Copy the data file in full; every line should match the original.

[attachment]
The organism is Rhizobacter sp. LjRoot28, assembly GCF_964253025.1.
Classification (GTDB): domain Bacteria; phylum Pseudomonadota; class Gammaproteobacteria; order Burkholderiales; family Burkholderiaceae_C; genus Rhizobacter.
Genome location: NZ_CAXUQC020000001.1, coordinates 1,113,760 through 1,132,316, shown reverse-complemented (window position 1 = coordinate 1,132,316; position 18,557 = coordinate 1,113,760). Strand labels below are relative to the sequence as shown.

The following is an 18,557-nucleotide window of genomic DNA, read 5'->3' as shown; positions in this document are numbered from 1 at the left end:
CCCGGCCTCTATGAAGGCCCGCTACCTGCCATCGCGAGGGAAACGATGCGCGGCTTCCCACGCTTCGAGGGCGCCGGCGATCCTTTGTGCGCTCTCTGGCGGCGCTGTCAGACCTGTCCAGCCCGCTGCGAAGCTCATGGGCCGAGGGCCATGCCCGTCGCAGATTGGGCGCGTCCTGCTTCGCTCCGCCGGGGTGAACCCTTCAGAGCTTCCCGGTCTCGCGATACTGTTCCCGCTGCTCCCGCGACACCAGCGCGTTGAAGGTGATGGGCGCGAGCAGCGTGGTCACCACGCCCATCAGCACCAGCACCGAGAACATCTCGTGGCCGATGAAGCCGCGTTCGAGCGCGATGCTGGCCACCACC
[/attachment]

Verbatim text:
The organism is Rhizobacter sp. LjRoot28, assembly GCF_964253025.1.
Classification (GTDB): domain Bacteria; phylum Pseudomonadota; class Gammaproteobacteria; order Burkholderiales; family Burkholderiaceae_C; genus Rhizobacter.
Genome location: NZ_CAXUQC020000001.1, coordinates 1,113,760 through 1,132,316, shown reverse-complemented (window position 1 = coordinate 1,132,316; position 18,557 = coordinate 1,113,760). Strand labels below are relative to the sequence as shown.

The following is an 18,557-nucleotide window of genomic DNA, read 5'->3' as shown; positions in this document are numbered from 1 at the left end:
CCCGGCCTCTATGAAGGCCCGCTACCTGCCATCGCGAGGGAAACGATGCGCGGCTTCCCACGCTTCGAGGGCGCCGGCGATCCTTTGTGCGCTCTCTGGCGGCGCTGTCAGACCTGTCCAGCCCGCTGCGAAGCTCATGGGCCGAGGGCCATGCCCGTCGCAGATTGGGCGCGTCCTGCTTCGCTCCGCCGGGGTGAACCCTTCAGAGCTTCCCGGTCTCGCGATACTGTTCCCGCTGCTCCCGCGACACCAGCGCGTTGAAGGTGATGGGCGCGAGCAGCGTGGTCACCACGCCCATCAGCACCAGCACCGAGAACATCTCGTGGCCGATGAAGCCGCGTTCGAGCGCGATGCTGGCCACCACC